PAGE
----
5 September 2017

  |  CBI Wales

Update

AI can make crucial contribution to growth and jobs

When you think of artificial intelligence (AI) you might picture the rather farfetched portrayals in films like the Terminator or 2001, the reality is thankfully a lot more prosaic writes CBI Wales Director. 

AI can make crucial contribution to growth and jobs

Written by Ian Price for the Western Mail 

When you think of artificial intelligence (AI) you might picture the rather farfetched portrayals in films like The Terminator or 2001. The reality is, thankfully, a lot more prosaic but it doesn’t mean the emergence of AI can be ignored.  

Essentially, AI can be defined as “when a machine mimics cognitive functions that humans associate with other human minds, such as "learning" and "problem solving".  

Examples today include Siri in your IPhone, Google Translate, self-driving cars or autonomous surgery. These are the most recent examples but financial institutions have quietly been using artificial neural network systems to assist in trend analysis for some time.

The concept of technology challenging the status quo is not new. Why AI is raising eyebrows today is both the pace and scale of the change that could well occur.

Predictions are wild and varied. The reality may be more mundane but failing to plan is planning to fail.

Wales, as a country, needs to be prepared. We need to investigate the likely advantages and disadvantages the emergence of AI would have on our economy and society. The pace of change may take us by surprise, leading to unplanned and surprising consequences.

We cannot let Brexit, as serious as it is, completely crowd out a serious and long-term discussion on the impact of AI, and more broadly, the fourth industrial revolution will have on Wales.

One of the most dramatic fears associated with technological advancement is unemployment. Indeed John Maynard Keynes popularised the term ‘technological unemployment’ in 1930s.

AI introduces the potential – and only the potential – for increasingly sophisticated functions to be automated.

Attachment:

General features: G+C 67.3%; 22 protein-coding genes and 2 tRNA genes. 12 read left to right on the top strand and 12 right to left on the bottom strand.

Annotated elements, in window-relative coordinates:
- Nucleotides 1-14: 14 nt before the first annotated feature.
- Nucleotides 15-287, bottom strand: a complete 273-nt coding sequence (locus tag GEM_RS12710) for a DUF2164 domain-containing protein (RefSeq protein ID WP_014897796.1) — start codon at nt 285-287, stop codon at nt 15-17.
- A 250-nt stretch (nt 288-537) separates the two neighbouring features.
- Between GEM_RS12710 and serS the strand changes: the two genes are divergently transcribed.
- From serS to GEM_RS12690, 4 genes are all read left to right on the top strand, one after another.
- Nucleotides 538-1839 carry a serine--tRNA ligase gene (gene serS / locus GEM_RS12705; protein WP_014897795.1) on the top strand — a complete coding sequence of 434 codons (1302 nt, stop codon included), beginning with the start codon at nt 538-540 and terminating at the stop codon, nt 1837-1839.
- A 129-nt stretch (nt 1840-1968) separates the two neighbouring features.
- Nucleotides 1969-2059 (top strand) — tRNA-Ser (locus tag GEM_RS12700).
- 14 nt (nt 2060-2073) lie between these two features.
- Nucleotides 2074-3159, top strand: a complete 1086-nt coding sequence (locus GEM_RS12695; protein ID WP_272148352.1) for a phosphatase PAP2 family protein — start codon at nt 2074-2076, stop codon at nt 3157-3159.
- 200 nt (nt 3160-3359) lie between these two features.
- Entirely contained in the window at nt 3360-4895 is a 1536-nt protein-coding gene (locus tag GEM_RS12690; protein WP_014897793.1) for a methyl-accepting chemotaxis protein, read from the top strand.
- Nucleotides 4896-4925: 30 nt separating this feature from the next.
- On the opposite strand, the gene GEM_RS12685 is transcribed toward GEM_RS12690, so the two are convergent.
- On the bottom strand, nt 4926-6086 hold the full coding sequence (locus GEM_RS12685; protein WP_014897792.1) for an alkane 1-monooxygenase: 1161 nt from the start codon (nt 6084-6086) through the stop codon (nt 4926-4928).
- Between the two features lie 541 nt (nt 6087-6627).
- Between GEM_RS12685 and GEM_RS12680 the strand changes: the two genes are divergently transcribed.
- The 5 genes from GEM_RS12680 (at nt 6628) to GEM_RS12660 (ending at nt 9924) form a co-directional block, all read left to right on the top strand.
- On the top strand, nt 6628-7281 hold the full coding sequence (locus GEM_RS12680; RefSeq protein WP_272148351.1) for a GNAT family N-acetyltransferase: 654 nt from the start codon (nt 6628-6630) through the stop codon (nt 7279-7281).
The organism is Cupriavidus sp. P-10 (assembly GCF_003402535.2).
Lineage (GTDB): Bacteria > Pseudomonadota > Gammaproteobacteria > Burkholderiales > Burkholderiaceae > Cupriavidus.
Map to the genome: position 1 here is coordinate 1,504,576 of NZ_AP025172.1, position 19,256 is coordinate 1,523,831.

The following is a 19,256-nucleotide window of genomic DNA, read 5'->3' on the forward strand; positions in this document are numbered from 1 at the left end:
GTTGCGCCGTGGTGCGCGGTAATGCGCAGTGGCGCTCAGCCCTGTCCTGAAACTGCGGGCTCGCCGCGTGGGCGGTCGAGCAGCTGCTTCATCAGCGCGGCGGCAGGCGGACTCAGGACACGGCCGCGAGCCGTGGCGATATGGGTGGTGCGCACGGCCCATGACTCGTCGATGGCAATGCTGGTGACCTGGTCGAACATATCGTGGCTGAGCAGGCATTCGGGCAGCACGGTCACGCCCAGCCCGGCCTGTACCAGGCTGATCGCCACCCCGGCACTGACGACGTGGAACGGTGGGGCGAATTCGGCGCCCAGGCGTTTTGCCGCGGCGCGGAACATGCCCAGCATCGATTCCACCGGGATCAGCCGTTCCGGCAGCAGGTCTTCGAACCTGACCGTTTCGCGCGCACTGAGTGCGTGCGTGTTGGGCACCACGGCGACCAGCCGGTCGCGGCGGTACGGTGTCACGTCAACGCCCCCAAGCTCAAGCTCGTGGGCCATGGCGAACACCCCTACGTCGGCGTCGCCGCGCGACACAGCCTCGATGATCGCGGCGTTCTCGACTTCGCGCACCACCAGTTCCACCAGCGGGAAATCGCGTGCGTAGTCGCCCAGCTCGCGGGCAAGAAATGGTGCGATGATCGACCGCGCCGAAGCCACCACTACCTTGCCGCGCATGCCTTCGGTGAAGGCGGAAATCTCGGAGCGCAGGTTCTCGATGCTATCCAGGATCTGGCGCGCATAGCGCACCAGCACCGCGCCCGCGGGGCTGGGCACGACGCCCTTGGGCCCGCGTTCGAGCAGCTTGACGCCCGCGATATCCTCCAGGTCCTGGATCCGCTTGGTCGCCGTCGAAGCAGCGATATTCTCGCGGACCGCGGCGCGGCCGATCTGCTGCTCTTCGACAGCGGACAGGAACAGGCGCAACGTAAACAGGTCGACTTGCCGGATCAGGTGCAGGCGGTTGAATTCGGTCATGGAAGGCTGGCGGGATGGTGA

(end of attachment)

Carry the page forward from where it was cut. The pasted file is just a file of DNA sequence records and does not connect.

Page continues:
In the past, our economy has broadly adapted well to technological developments but we all know the impact sudden and unplanned changes – like the closing of coal mines – can have on our communities. And many believe AI operates in accordance with “Moore’s law”. An observation originally made by Intel co-founder Gordon Moore in 1965 when he noticed that the number of transistors per square inch on integrated circuits had doubled every year since their invention. That is a pace of change quite unlike any other.

As Stephen Fry said at this year’s Hay Festival “technophobes” have been too slow to react to developments like AI. "Whether it is winter that is coming, or a new spring, it is entirely in our hands so long as we prepare."

Innovation in business is essential for advanced economies such as the UK. It is the chief driver of sustainable economic growth and a major source of productivity gains. It also pulls in overseas investment, supporting thousands of jobs across the country.

Companies across the globe are constantly investing in innovation to improve products and services and stay one step ahead of their competitor and AI is a powerful new tool for them to utilise.

Indeed a new CBI survey of 160 businesses in association with IBM revealed last week that nearly half of firms believe the current wave of Artificial Intelligence will be transformational and widespread; fundamentally transforming the industry and markets they work in.

However, only a third feel their business has the skills to adopt data-driven technologies, so Wales and the UK must act quickly to bridge the knowledge gap as international competition heats up.

Technologies like cloud which were seen as niche just a few years ago have matured to now underpin much of the UK business infrastructure. Investments over the last 12 months – Cloud (73%), Mobile Technology (79%) and security (71%).

Artificial Intelligence (AI) investment is gaining momentum with 42% of companies planning to invest over the next five years (Internet of Things – 42% / Advanced Analytics – 51%). That’s on top of the one in five companies (21%) who already invested in AI during the past 12 months.

UK businesses are directing resources into new technology, with cloud, mobile and security investments forming the UK’s digital backbone. But a major shift is on the horizon as AI gains momentum with half of firms believing their industry will be completely transformed by it in the years to come.

The digital gap risks becoming a chasm with AI set to transform the face of UK businesses.

It is clear the world stands on the brink of technology-driven change. A change that will arguably be bigger than Brexit. New business models, digitally enabled trade and automation will pose real and tangible challenges to how we do business.

New innovations, like AI, will transform the relationship between businesses, citizens and government.

Today it’s more important than ever that we listen to each other.

We must remember that citizens are concerned about how we can manage new technology, in a world where the pace of change can mean some people feel left behind. This is an important message for business and policy-makers alike. If we ignore these voices and only appeal to innovation-hungry pioneers, then we’ll fail to bring people with us.

We are currently at a tipping point where AI is becoming mainstream so now is the time for Wales to gain global leadership by seeing it as a creator of economic value. As our country gets ready to forge a new direction we have a tremendous opportunity to seize an early competitive advantage.